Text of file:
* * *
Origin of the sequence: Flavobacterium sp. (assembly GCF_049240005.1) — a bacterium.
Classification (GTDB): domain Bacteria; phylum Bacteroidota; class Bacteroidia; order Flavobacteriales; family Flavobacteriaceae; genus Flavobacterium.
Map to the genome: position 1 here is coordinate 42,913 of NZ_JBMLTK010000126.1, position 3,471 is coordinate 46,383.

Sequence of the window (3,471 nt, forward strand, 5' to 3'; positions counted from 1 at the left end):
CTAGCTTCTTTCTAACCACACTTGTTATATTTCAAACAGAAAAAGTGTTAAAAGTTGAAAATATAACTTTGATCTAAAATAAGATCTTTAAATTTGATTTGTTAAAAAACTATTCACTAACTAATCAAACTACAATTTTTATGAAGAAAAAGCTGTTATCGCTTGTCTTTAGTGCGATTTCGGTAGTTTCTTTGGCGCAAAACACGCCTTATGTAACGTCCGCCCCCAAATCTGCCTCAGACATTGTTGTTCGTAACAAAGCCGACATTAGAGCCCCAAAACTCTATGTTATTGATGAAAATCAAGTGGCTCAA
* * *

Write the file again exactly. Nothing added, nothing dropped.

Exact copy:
Origin of the sequence: Flavobacterium sp. (assembly GCF_049240005.1) — a bacterium.
Classification (GTDB): domain Bacteria; phylum Bacteroidota; class Bacteroidia; order Flavobacteriales; family Flavobacteriaceae; genus Flavobacterium.
Map to the genome: position 1 here is coordinate 42,913 of NZ_JBMLTK010000126.1, position 3,471 is coordinate 46,383.

Sequence of the window (3,471 nt, forward strand, 5' to 3'; positions counted from 1 at the left end):
CTAGCTTCTTTCTAACCACACTTGTTATATTTCAAACAGAAAAAGTGTTAAAAGTTGAAAATATAACTTTGATCTAAAATAAGATCTTTAAATTTGATTTGTTAAAAAACTATTCACTAACTAATCAAACTACAATTTTTATGAAGAAAAAGCTGTTATCGCTTGTCTTTAGTGCGATTTCGGTAGTTTCTTTGGCGCAAAACACGCCTTATGTAACGTCCGCCCCCAAATCTGCCTCAGACATTGTTGTTCGTAACAAAGCCGACATTAGAGCCCCAAAACTCTATGTTATTGATGAAAATCAAGTGGCTCAA